Data is the foundation of scientific analysis. Without data, researchers are left unable to draw conclusions, which leaves public health experts unable to accurately make recommendations.

But that appears to be exactly what the Centers for Disease Control and Prevention (CDC) and Health and Human Services (HHS) are doing. The CDC is hiding data and the HHS is no longer collecting data, which one U.S. official has called “incomprehensible.”

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Free Market Medical System? by Hunter Lewis

A lot of things are called “free market” and capitalism that are not. That would include the US medical system. From Hunter Lewis at lewrockwell.com:

In this Fox article, Edward K. Glassman, my long ago Harvard classmate, author of Dow 36,000 (predicting Dow at that level by 2005), and current director of the George W. Bush Institute, extolls our free market medical system. The first reader to comment agrees that we have a “ free market” system, but thinks that “ profit based healthcare” should be “outlawed.” Another reader thinks that we actually have “socialized medicine.”

So what do we have? I think the most apt description would be crony capitalist medicine, one in which powerful special interests conspire with government officials to create legally mandated monopolies, with the specific goal of thwarting free market competition.

Here is how it actually works:

 1. Most people wonder why there are no visible prices in medicine. You only find out what the charge has been after the service has been delivered. There actually are prices, controlled prices, but you aren’t supposed to know what they are. Each year a committee of the American Medical Association recommends a set of prices to Medicare. The committee is dominated by medical specialists, so specialists tend to do particularly well. Medicare is actually run, not by government, but by private insurance companies, and these companies adopt these prices for private insurance purposes as well.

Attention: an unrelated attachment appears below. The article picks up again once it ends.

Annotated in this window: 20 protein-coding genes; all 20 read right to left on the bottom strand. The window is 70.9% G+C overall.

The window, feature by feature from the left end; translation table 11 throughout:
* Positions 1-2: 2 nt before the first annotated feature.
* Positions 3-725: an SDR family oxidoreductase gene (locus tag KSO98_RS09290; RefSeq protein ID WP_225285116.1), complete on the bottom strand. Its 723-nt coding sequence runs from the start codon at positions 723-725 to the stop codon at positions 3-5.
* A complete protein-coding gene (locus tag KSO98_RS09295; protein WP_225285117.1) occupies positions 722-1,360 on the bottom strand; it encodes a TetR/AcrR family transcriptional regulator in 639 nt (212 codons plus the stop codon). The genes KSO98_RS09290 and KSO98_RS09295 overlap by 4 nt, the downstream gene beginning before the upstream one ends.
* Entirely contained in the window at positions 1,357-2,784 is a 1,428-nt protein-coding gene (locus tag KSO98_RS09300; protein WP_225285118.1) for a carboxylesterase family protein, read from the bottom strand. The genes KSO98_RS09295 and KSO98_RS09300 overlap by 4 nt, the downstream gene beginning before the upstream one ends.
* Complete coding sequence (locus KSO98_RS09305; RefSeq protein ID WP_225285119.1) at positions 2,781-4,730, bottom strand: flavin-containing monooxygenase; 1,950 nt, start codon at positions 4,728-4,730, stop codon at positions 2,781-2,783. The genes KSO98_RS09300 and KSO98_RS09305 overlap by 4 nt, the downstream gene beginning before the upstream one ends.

Congress further sweetened this price controlled system for hospitals by requiring Medicare to pay  more for the same service if provided by  hospital employees. This has inevitably led to local hospitals buying out most of the surrounding private medical practices, which has in turn created local medical service monopolies that feed patients to the hospital for its more costly services.

2. These monopolies are further sweetened for doctors by legally barring nurses, chiropractors, four year trained naturopathic doctors, and other health professionals from using the full extent of their medical training. In this way, the supply of medical services is constrained, which further raises prices.

To continue reading: Free Market Medical System?

Obamacare Set To Drive New Wave Of Hospital Bankruptcies, by Tyler Durden

In Washington, nothing succeeds like failure. Obamacare’s massive failure sets the stage for complete government control of medicine.  Republicans’ failure to slay this monster means it will morph into something even more incompetent and deadly. From Tyler Durden at zerohedge.com: